Canada helps Bohol bounce back
I had the honor to recently make my first trip to Bohol and visit humanitarian assistance projects being developed with the assistance of Canada and others following the tragic 7.2-magnitude earthquake that struck the province last October. The visit was also an opportunity to highlight the good work of Rotarians from both countries that are benefiting Bohol. I also saw some of the many ecotourism wonders found in the province, and had a taste of the famed hospitality Boholanos are well known for.
On Panglao Island, I witnessed the official turnover of educational materials and medical supplies donated by Rotary World Help from Vancouver. More than 20 computer sets—desktops and laptops—as well as foodstuff and school and medical supplies sent over by Rotarians were donated to the people of Panglao. Mayor Nila Montero, herself a Rotarian, was on hand to receive the contributions. Under this program, Rotarians in Canada have sent over 70 containers of goods to the Philippines.
There are long-lasting bonds between Boholanos and Canadians. Many Boholanos now call Canada home, with strong community associations across the country.
After the Bohol earthquake, Canada was one of the first countries to pledge assistance. We provided C$1 million, or approximately P40 million, to various humanitarian organizations striving to meet the needs of those affected.
This included World Vision, which received P10 million for its progressive core shelter project in Maribojoc, one of the most damaged towns. Along with Gov. Edgardo Chatto, I visited a number of the new 30-square-meter homes designed locally and supported by Canada, Oxfam and the National Housing Authority.
I joined Governor Chatto, Mayor Leoncio Evasco and World Vision Philippines chair Liwayway Vinzons Chato in handing out certificates of entitlement for these homes to more than 500 families. It was a touching ceremony and a critical moment in the lives of those who were so impacted by the tragedy.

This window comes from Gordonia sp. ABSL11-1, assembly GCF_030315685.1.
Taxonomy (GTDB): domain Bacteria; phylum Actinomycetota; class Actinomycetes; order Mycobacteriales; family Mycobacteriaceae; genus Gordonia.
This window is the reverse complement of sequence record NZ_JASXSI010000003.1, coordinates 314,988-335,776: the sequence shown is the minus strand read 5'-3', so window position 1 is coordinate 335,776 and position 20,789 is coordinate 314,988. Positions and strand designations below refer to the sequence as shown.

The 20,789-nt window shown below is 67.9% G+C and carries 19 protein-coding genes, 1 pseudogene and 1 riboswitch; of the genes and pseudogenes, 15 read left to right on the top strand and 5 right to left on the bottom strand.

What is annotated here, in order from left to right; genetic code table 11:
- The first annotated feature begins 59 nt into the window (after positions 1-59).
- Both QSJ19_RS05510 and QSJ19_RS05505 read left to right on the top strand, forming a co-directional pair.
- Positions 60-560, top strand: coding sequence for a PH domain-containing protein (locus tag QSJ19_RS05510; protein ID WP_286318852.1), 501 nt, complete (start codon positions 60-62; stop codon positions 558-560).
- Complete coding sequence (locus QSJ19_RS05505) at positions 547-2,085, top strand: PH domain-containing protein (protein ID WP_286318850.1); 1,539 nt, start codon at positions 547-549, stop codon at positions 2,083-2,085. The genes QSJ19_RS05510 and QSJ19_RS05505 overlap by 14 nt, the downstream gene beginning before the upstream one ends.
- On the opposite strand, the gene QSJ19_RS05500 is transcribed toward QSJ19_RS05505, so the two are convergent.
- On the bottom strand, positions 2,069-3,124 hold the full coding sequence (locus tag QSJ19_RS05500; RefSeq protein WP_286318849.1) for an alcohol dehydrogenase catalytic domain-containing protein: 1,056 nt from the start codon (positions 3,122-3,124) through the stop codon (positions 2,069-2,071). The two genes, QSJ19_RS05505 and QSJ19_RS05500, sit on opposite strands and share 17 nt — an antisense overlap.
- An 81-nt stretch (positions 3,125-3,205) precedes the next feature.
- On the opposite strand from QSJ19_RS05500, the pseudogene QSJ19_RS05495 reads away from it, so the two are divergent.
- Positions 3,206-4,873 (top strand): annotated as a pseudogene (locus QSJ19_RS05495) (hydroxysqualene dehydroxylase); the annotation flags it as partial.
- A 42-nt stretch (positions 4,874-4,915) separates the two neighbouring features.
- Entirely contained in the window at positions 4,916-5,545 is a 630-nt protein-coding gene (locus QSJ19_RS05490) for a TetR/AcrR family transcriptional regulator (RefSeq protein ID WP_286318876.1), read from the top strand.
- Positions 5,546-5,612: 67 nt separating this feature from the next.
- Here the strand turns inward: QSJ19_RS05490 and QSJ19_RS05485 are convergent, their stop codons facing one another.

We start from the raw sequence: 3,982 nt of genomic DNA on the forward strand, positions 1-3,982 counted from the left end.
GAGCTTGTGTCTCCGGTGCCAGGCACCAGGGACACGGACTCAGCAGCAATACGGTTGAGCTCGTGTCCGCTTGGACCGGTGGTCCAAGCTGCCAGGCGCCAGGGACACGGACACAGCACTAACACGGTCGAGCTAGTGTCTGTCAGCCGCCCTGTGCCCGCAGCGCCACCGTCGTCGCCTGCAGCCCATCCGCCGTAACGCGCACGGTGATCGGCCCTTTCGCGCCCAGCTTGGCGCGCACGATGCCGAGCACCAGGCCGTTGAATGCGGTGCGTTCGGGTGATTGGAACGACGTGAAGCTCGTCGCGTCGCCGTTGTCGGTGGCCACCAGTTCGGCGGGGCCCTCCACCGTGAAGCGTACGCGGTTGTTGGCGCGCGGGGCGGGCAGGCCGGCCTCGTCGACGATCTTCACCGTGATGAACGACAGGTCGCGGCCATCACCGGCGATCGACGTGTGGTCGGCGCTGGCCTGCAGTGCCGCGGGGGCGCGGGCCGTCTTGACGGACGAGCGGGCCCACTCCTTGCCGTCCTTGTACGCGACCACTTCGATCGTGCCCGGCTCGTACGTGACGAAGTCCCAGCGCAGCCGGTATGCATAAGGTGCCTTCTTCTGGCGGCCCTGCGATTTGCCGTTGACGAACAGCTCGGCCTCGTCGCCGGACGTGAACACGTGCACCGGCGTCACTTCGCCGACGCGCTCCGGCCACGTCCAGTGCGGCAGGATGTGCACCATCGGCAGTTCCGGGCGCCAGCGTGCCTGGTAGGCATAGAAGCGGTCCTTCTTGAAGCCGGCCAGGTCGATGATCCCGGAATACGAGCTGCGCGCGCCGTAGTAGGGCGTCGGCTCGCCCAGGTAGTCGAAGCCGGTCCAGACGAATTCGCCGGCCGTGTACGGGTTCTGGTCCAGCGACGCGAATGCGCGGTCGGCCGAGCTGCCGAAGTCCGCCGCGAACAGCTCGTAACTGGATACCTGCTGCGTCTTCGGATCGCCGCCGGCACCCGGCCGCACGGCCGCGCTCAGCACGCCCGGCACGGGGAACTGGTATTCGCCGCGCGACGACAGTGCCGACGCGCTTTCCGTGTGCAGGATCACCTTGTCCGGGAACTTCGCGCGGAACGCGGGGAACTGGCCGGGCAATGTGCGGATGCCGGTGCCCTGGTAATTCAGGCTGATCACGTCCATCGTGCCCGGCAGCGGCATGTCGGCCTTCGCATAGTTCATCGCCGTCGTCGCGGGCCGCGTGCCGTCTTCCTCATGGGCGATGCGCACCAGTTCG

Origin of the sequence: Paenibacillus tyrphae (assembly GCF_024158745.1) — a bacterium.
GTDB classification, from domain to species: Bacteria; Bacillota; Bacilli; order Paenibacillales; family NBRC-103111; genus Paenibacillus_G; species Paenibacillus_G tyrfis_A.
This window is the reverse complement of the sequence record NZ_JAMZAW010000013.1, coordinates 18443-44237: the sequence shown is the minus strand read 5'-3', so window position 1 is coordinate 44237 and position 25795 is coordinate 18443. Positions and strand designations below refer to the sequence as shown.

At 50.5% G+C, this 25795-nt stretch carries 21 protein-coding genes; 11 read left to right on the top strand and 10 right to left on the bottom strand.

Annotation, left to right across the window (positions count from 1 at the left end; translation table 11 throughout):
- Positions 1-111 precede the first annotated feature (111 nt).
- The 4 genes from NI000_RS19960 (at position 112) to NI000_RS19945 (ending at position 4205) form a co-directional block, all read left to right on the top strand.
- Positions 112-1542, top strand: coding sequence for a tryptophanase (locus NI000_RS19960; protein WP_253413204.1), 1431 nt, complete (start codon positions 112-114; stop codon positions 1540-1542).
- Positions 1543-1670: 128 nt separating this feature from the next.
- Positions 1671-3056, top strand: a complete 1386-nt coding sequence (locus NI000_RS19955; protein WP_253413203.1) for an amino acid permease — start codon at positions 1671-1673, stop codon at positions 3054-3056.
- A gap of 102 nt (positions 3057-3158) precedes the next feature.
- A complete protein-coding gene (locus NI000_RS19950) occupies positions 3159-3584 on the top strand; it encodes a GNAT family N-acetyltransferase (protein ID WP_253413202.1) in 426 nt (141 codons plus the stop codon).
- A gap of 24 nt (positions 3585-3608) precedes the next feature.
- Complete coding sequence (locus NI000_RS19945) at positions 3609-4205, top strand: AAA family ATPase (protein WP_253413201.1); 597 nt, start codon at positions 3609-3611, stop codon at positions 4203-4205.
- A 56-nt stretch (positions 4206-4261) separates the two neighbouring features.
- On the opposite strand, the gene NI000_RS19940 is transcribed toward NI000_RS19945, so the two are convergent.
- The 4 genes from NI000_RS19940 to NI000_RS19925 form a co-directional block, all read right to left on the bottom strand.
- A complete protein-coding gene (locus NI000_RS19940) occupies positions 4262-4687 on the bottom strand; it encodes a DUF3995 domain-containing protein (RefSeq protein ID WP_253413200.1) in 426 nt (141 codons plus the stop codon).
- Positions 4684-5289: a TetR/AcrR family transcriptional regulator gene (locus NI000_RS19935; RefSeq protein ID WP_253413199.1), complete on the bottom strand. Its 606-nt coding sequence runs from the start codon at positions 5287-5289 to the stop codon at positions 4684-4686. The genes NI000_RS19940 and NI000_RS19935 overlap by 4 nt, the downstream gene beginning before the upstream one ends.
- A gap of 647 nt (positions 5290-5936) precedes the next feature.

Other assistance Canada provided included P10 million to Unicef, benefiting more than 340,000 persons, and providing assistance for water, health and sanitation cluster coordination, mobile water treatment units, and rehabilitation of water source and supply systems.
The International Federation of the Red Cross also received P10 million from Canada to address emergency needs by providing shelter assistance, psychosocial support and emergency healthcare. The amount of P10 million was also given to the Center for International Studies and Cooperation to distribute hygiene kits and cash-for-work programs, and for assistance to women’s livelihood. This assistance helped thousands of residents in the towns of Tubigon and Catigbian.
Canada’s humanitarian assistance is the latest in a long history of development partnership with Bohol. Bohol has been a partner in various projects funded by Canada, including the Canadian Executive Service Organization Business Advisory Services Project that provided advice to startups such as the Bohol Bee Farm and Loboc River Cruise, which today are very successful enterprises. Canada also financially supported the Loboc Children’s Choir, vocational training facilities for the deaf in Tagbilaran City and small livelihood enterprises in the municipalities of Jagna and Antequera.
Today, Bohol benefits from Canadian funding to help strengthen local governments and improve capacity in tourism management, and for staff training in the hotel sector, through a joint Canada-Asian Development Bank program. We have also funded a common service facility for women through our successful GREAT Women project.
Canada hopes that these projects continue to impact positively upon the lives of Boholanos and help ensure greater opportunity and a brighter future for all.
Neil Reeder is Canada’s ambassador to the Philippines.